“We the people…” is a phrase from the United States Constitution that represents the embodiment of social contract principle born out of the Enlightenment age by Thomas Hobbes, Jean-Jacques Rousseau and John Locke. Social Contract Theory has had massive influence in western governments, as one of the oldest theories pertaining to the ordnance of citizens in society. The basis of Social Contract theory is citizens sacrificing their individual rights for the greater good of society in return for protection and resources that are beneficial to everyone. In contrast, Dewey's view of the origin of ethics represents practicality and priority of action. Dewey’s theory doesn’t rely on fixed principles or universal authority, instead he believed in citizens being encouraged to equip themselves with the reflective skills that will improve their moral judgements. Having high moral citizens in society would in turn influence an ethically correct society. Both ideas are essentially instruments of righteous societal construction.
According to Hobbes, “Government is necessary not because man is naturally bad…. But because man is by nature more individualistic than social. “He believes that since it’s in human nature to be competitive and ruthless a social contract is required to provide structure and order to a society. Without society and government accountability, no restrictions would ignite what Hobbes views as “war of all against all.” In order to prevent said war from happening an alliance has to be established in order to keep everyone civilized. Social Contracts serve as social protection and security. Citizens create social contract while the government protects the social contract ensuring that it is maintained and being obeyed. Both society and government ensure that everyone follows the social contract, or they’ll be punished in their society. Social contract is meant to provide alliance and structure to an otherwise war-stricken environment.
Unlike Thomas Hobbes, John Dewey had a more pragmatic view of societies structure. John Dewey’s beliefs fell in line with individualism and modern boot strap ideology. Dewey denounces social contract theory and even criticizes it as a ‘myth’. His philosophy on society wasn’t invested in socialist theories nor did he find need for universal sacrifice for the improvement of society. In Dewey's View of the Origin of Ethics, Dewey argues, “Complete morality is reached only when the individual recognizes the right or chooses the good freely.” Instead of believing in what he considered to be a limiting social agreement, he heavily emphasizes the objective of those in society improving their own individual values. He describes individuals as their own entities that help influence society with their own moral code and standards. Dewey believes that social contracts do not improve society values and their importance only lie in the fact that they’re upheld as standard, as opposed to being what he considers as “personal and voluntary.”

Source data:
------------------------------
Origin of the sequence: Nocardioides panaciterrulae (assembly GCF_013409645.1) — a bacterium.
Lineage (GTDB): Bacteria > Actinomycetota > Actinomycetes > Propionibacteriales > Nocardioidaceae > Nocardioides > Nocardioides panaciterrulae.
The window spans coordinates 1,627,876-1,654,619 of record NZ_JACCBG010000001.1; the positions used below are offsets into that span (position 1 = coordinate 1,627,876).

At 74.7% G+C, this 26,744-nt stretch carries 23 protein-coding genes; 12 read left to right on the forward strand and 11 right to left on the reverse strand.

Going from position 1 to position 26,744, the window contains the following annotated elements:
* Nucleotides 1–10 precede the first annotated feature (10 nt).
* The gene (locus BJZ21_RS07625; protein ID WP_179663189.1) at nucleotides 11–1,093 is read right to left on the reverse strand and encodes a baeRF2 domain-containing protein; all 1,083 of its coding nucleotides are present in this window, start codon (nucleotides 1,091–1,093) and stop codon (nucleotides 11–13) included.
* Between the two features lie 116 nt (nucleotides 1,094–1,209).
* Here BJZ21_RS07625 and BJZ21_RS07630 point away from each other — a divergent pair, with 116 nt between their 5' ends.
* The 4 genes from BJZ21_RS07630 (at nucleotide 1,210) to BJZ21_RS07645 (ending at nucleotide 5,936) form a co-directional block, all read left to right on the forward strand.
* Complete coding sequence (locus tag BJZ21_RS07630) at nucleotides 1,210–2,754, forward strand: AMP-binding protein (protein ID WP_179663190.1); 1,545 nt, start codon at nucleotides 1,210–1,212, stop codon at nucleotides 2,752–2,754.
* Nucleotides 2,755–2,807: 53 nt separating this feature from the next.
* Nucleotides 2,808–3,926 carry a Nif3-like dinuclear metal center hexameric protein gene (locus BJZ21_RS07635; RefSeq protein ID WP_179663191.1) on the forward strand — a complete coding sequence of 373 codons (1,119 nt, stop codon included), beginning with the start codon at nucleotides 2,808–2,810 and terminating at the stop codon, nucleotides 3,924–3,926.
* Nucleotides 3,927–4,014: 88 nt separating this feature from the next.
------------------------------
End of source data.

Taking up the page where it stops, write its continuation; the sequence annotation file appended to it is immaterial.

In spite of the differences between the two contemporaries; whether it be an individual effort or a collaborate one, both philosophers agreed on social responsibility. Both ideologies are grounded in having an established moral code to positively impact their societies wellbeing. Thomas Hobbes believes society has a monolith responsibility to institute policies influenced by a mutual moral code that will socially and politically push forward the greater good. John Dewy holds similar expectations in regard to the influence of moral values in the decision making of society. Dewey’s theory sanctions the high standing citizens to use their moral code to control the social temperature that dictates the ethics of the community. Both men’s philosophies differentiate in who’s to determine and what’s to determine the ethical climate in society.
In conclusion, Thomas Hobbes and John Dewy theories are essential for comprehending modern western government. Both philosophers’ beliefs are the basis of standard principles of democratic society. John Dewey insists on individuals having governance of themselves, whereas, Thomas Hobbes believes in established alliance and government protecting the order of society. Both theories serve to further political and social dialogue of government engagement, all the while serving as debate of ethics, morals, and structural influences on society.